Zespół Szkół Ogólnokształcących nr 1 w Gorzowie Wielkopolskim  
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I Love English Week 8 (2016/2017)

Quote of the week:

“It is impossible to live without failing at something, unless you live so cautiously that you might as well not have lived at all - in which case, you fail by default.” J.K. Rowling

Idiom of the week:   the back of beyond | the back of the beyond

Saying of the week:    Once bitten, twice shy

Phrasal Verb of the week:    bring about

 

 


I Love English Week 7 (2016/2017)

Quote of the week:

“Each New Year, we have before us a brand new book containing 365 blank pages. Let us fill them with all the forgotten things from last year - the words we forgot to say, the love we forgot to show, and the charity we forgot to offer.”- Peggy Toney Horton

Idiom of the week:   a new lease of life

Saying of the week:    People who live in glass houses shouldn't throw stones

Phrasal Verb of the week:    bring about

 

I Love English Week 6 (2016/2017)

Quote of the week:

“Autumn is a second spring when every leaf is a flower.” Albert Camus

Idiom of the week:   take with a grain of salt | take with a pinch of salt

Saying of the week:    Jack of all trades, master of none

Phrasal Verb of the week:    get by


I Love English Week 5 (2016/2017)

Quote of the week:

“The only true wisdom is in knowing you know nothing.”  Socrates

Idiom of the week:   nothing to write home about

Saying of the week:    Ignorance of the law is no excuse

Phrasal Verb of the week:    settle down

 

 

I Love English Week 4 (2016/2017)

Quote of the week:

“It′s better to burn out than to fade away.” Neil Young

Idiom of the week:    lead you astray

Saying of the week:    Least said soonest mended

Phrasal Verb of the week:    see about


Quote of the week:

 

“It′s better to burn out than to fade away.” Neil Young

Idiom of the week:

lead you astray

Meaning: If someone leads you astray, they set a bad example and you behave badly also, or they encourage you to do the wrong thing.

For example:

  • We′re worried about our teenage son because he′s at that age when he could easily be led astray by kids he thinks are cool and who could expose him to drugs or alcohol or other bad stuff.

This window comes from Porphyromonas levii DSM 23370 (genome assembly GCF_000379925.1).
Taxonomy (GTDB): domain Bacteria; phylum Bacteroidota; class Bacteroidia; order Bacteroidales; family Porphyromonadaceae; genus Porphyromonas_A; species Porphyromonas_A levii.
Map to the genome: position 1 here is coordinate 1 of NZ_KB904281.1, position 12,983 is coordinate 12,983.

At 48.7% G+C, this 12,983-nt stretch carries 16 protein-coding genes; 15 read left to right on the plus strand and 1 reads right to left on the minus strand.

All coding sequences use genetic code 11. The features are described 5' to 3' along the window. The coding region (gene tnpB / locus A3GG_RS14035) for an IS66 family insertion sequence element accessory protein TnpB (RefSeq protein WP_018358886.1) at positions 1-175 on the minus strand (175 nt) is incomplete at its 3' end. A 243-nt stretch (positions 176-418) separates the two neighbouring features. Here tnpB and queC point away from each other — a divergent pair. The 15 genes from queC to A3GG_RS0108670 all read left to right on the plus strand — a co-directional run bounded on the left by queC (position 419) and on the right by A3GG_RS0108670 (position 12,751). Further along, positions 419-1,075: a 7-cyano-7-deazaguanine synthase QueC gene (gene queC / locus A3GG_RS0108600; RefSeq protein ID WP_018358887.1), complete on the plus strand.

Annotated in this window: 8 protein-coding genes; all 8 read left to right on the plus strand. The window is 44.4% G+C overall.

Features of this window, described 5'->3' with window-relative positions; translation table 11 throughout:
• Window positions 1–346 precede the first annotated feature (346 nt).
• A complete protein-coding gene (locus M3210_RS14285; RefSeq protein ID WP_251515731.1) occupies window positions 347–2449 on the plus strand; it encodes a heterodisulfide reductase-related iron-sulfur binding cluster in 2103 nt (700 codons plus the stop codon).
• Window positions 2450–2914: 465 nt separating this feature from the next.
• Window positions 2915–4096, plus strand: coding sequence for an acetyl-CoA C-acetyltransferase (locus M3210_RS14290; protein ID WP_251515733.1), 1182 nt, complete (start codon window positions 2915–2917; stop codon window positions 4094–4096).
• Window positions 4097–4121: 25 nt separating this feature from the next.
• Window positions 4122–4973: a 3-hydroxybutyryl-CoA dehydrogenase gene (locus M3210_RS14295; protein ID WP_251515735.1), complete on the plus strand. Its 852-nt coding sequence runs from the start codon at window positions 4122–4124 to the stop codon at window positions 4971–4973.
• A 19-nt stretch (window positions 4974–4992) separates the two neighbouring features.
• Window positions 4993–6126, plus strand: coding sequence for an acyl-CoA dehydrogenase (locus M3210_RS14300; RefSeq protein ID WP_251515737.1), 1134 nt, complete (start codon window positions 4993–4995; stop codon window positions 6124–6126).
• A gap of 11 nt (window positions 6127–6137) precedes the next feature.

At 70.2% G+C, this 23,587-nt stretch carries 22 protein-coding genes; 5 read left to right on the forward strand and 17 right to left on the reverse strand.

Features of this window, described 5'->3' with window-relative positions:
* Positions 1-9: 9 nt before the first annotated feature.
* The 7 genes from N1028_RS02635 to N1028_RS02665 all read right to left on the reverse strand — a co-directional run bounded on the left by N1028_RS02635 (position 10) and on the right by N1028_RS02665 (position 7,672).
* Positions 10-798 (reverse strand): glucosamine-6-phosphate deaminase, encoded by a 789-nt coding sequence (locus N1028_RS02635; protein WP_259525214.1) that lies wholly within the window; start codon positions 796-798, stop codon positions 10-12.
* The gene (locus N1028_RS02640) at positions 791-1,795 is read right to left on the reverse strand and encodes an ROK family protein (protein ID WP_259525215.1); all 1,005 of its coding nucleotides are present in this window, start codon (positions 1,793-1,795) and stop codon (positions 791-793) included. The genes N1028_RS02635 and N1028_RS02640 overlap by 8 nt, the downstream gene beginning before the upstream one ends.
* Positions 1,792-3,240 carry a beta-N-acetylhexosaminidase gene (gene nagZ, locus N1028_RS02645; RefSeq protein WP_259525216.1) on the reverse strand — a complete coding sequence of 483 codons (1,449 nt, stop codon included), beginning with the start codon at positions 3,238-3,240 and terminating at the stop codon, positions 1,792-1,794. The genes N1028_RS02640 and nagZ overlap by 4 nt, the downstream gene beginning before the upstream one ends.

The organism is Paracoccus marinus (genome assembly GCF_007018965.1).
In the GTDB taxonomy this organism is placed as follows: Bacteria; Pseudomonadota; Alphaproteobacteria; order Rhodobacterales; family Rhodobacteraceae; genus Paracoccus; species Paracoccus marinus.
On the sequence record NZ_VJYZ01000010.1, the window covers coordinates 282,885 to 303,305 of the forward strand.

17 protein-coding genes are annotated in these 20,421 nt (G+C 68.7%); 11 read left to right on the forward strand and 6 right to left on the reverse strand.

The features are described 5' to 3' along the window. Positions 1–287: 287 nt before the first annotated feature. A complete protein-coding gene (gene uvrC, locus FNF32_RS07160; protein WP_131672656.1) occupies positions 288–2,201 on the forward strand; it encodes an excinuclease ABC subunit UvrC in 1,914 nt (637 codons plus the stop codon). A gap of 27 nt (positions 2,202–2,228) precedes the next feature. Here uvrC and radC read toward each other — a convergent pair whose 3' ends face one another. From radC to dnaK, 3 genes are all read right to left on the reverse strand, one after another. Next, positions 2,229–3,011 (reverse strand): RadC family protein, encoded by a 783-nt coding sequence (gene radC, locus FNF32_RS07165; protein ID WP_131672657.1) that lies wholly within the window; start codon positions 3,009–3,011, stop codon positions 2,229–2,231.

• Carlos says advertisements lead millions of people astray and make them waste their lives chasing after material possessions in the false belief that they can′t possibly be happy unless they get these things.

 

 

Saying of the week:

Least said soonest mended

Possible interpretation: When we do or say something bad to someone, a long apology and discussion does not help. In such a case, the less we say the better.

Note: least (adverb): to the smallest amount | mend (verb): repair; fix

Phrasal Verb of the week

see about

Meaning: If you see about something, you make an effort to arrange it or organise it.

For example:

  • see about sth When are you going to see about that job?
  • see about doing sth Mark′s going to see about getting a loan for his new busine

I Love English Week 3 (2016/2017)

Quote of the week:

“Sometimes you will never know the value of a moment until it becomes a memory.”

Theodor Seuss Geisel

Idiom of the week:    off the cuff

Saying of the week:    Many hands make light work

Phrasal Verb of the week:    move over

Quote of the week:

“Sometimes you will never know the value of a moment until it becomes a memory.”

Theodor Seuss Geisel

Idiom of the week:

off the cuff

Meaning: If you speak off the cuff, you speak without planning what you will say beforehand.

For example:

  • She wasn't expecting to win, so she hadn't prepared a speech, but she still managed to say a few words off the cuff after being given the award.
  • The prime minister keeps making off-the-cuff remarks that get him into trouble.

Saying of the week:

Many hands make light work

Possible interpretation: The more people that do a job, the easier the job for each person.

 Phrasal Verb of the week

move over

Meaning: If you move over, you change position to make room for someone or something, or to block someone or something.

For example:

  • move over When Lydia came in, I moved over so she could sit down next to me.
  • move over While I was walking along the path I moved over to let some people riding bicycles go past.
  •  

 

Week 2 (2016/2017)

Quote of the week:

 

“Start by doing what's necessary; then do what's possible; and suddenly you are doing the impossible.” Francis of Assisi

Idiom of the week:

against all odds | against all the odds

Week 1 (2016/2017)

Quote of the week:

“The difference between school and life? In school, you′re taught a lesson and then given a test. In life, you′re given a test that teaches you a lesson.”  Tom Bodett





 
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